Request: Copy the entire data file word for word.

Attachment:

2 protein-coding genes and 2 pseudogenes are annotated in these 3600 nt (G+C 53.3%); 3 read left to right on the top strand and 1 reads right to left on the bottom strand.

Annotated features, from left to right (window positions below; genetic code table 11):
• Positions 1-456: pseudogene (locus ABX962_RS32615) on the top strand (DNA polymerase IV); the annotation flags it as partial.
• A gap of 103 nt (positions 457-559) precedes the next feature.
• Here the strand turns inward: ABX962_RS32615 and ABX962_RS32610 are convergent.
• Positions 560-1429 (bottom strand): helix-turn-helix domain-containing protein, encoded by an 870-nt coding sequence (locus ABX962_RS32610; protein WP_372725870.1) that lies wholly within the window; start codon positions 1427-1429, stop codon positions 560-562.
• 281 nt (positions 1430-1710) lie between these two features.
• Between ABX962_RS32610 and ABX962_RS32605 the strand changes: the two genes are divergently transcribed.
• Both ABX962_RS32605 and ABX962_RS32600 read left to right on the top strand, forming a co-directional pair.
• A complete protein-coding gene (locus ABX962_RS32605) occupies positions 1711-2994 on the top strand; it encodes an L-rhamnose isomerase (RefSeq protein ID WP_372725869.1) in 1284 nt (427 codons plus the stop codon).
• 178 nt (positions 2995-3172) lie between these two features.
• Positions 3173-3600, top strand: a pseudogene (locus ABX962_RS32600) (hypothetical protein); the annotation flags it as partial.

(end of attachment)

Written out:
2 protein-coding genes and 2 pseudogenes are annotated in these 3600 nt (G+C 53.3%); 3 read left to right on the top strand and 1 reads right to left on the bottom strand.

Annotated features, from left to right (window positions below; genetic code table 11):
• Positions 1-456: pseudogene (locus ABX962_RS32615) on the top strand (DNA polymerase IV); the annotation flags it as partial.
• A gap of 103 nt (positions 457-559) precedes the next feature.
• Here the strand turns inward: ABX962_RS32615 and ABX962_RS32610 are convergent.
• Positions 560-1429 (bottom strand): helix-turn-helix domain-containing protein, encoded by an 870-nt coding sequence (locus ABX962_RS32610; protein WP_372725870.1) that lies wholly within the window; start codon positions 1427-1429, stop codon positions 560-562.
• 281 nt (positions 1430-1710) lie between these two features.
• Between ABX962_RS32610 and ABX962_RS32605 the strand changes: the two genes are divergently transcribed.
• Both ABX962_RS32605 and ABX962_RS32600 read left to right on the top strand, forming a co-directional pair.
• A complete protein-coding gene (locus ABX962_RS32605) occupies positions 1711-2994 on the top strand; it encodes an L-rhamnose isomerase (RefSeq protein ID WP_372725869.1) in 1284 nt (427 codons plus the stop codon).
• 178 nt (positions 2995-3172) lie between these two features.
• Positions 3173-3600, top strand: a pseudogene (locus ABX962_RS32600) (hypothetical protein); the annotation flags it as partial.